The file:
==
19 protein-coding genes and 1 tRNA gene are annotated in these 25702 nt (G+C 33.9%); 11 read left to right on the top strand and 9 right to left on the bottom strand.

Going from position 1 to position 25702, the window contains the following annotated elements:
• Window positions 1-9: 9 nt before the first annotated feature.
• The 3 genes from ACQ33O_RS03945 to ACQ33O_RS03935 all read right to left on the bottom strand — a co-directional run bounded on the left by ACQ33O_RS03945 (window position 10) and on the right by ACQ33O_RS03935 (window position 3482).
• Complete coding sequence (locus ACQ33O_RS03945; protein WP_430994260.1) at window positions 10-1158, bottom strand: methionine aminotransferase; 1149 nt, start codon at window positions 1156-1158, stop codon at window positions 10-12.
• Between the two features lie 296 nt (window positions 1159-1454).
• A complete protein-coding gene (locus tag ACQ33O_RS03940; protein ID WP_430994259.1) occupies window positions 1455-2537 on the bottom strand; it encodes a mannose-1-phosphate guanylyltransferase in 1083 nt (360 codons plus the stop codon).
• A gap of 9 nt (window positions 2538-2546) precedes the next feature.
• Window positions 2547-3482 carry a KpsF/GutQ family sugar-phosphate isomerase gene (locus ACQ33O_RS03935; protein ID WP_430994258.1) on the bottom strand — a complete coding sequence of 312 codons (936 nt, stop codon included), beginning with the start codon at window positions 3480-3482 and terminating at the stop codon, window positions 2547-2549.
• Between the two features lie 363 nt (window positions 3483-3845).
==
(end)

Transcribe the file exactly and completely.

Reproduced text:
19 protein-coding genes and 1 tRNA gene are annotated in these 25702 nt (G+C 33.9%); 11 read left to right on the top strand and 9 right to left on the bottom strand.

Going from position 1 to position 25702, the window contains the following annotated elements:
• Window positions 1-9: 9 nt before the first annotated feature.
• The 3 genes from ACQ33O_RS03945 to ACQ33O_RS03935 all read right to left on the bottom strand — a co-directional run bounded on the left by ACQ33O_RS03945 (window position 10) and on the right by ACQ33O_RS03935 (window position 3482).
• Complete coding sequence (locus ACQ33O_RS03945; protein WP_430994260.1) at window positions 10-1158, bottom strand: methionine aminotransferase; 1149 nt, start codon at window positions 1156-1158, stop codon at window positions 10-12.
• Between the two features lie 296 nt (window positions 1159-1454).
• A complete protein-coding gene (locus tag ACQ33O_RS03940; protein ID WP_430994259.1) occupies window positions 1455-2537 on the bottom strand; it encodes a mannose-1-phosphate guanylyltransferase in 1083 nt (360 codons plus the stop codon).
• A gap of 9 nt (window positions 2538-2546) precedes the next feature.
• Window positions 2547-3482 carry a KpsF/GutQ family sugar-phosphate isomerase gene (locus ACQ33O_RS03935; protein ID WP_430994258.1) on the bottom strand — a complete coding sequence of 312 codons (936 nt, stop codon included), beginning with the start codon at window positions 3480-3482 and terminating at the stop codon, window positions 2547-2549.
• Between the two features lie 363 nt (window positions 3483-3845).